On the other hand, we have the combined type girls. These are the girls who are what they call “the chatty ones.” Their desks are always being moved in class because they are giggling and gossiping and interrupting others. These are the things they are identified as by teachers. They can be very precocious and sometimes come up with ideas for a group in a very charismatic way. But they are even more emotionally reactive and there’s a lot of mercurial feelings of being really silly, and then they’re really angry, and then crying, and a lot of drama and slamming of doors and, you know, “I hate you,” and “I’m sorry.” Some of these girls can seem like a bottomless pit of demands to adults, and may feel like they are manipulative, but it’s not. I mean, it’s really their brains just saying, “We don’t have the kind of stimulation we need.” But that isn’t necessarily how it’s going to feel to you or come across to other people.
Taking everything you’ve shared with us so far, what then is it like for a girl who has ADHD? What are some of the experiences girls with ADHD might share?
What Girls with ADHD Need vs Resentment to Rules
Some of the common experiences for girls are that they really need limits, but they resent your supervision. They really need structure, but they resent the rules. They need reminders, but they resent the nagging. They need help self-monitoring, but they resent feeling dependent. And they’re drawn to risky behaviors, but they resent the warnings. And they’re drawn to addictive behaviors, but believe they’re in control. And they need objective input, but they resist treatments if it’s at their parents’ behest.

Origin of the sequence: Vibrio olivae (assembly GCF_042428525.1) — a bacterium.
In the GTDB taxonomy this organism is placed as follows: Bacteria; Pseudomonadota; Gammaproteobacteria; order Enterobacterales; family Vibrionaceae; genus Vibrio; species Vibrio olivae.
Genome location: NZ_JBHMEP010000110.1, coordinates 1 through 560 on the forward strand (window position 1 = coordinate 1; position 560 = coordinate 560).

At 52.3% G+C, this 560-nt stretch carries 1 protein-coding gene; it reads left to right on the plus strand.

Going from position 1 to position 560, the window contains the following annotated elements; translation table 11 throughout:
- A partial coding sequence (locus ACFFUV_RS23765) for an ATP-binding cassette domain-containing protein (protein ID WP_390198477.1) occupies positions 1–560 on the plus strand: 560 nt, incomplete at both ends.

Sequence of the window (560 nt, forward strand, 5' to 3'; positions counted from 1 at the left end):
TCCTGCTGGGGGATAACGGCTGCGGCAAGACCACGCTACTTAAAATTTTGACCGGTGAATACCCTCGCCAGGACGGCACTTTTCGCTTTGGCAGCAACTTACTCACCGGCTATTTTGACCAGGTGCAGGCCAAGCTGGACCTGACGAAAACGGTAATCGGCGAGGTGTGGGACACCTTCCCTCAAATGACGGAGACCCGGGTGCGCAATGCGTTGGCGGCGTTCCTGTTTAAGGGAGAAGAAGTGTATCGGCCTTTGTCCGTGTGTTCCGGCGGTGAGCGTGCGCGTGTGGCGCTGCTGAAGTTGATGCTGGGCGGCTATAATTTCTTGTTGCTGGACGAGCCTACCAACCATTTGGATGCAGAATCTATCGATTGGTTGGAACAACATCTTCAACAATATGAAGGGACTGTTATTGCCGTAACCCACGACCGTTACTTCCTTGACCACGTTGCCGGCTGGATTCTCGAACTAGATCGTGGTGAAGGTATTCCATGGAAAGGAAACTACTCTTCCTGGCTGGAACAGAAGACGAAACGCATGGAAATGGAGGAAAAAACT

There are a lot of areas where essentially it looks like they’re arguing with you, but really, as I’m saying, they need some of those things. Part of them knows they need those things. There’s the other, more impulsive part of them, that fights against it. While it may look like the argument is between you and them, it’s often between them and their brain. And, unfortunately, as they start feeling worse about themselves, they start second guessing themselves, and then censoring what they say, and start feeling bad about themselves. And, very often, get into a distorted body image no matter what they look like. They compare themselves to others and are not happy with how they look. And then they sometimes become willing to accept invalidation from others, to get into unhealthy relationships, in their desire to just be in connection with somebody and accepted, even if they are not being treated as respectfully as one would like. At least they’re being included, they think, and that becomes a problem, as well.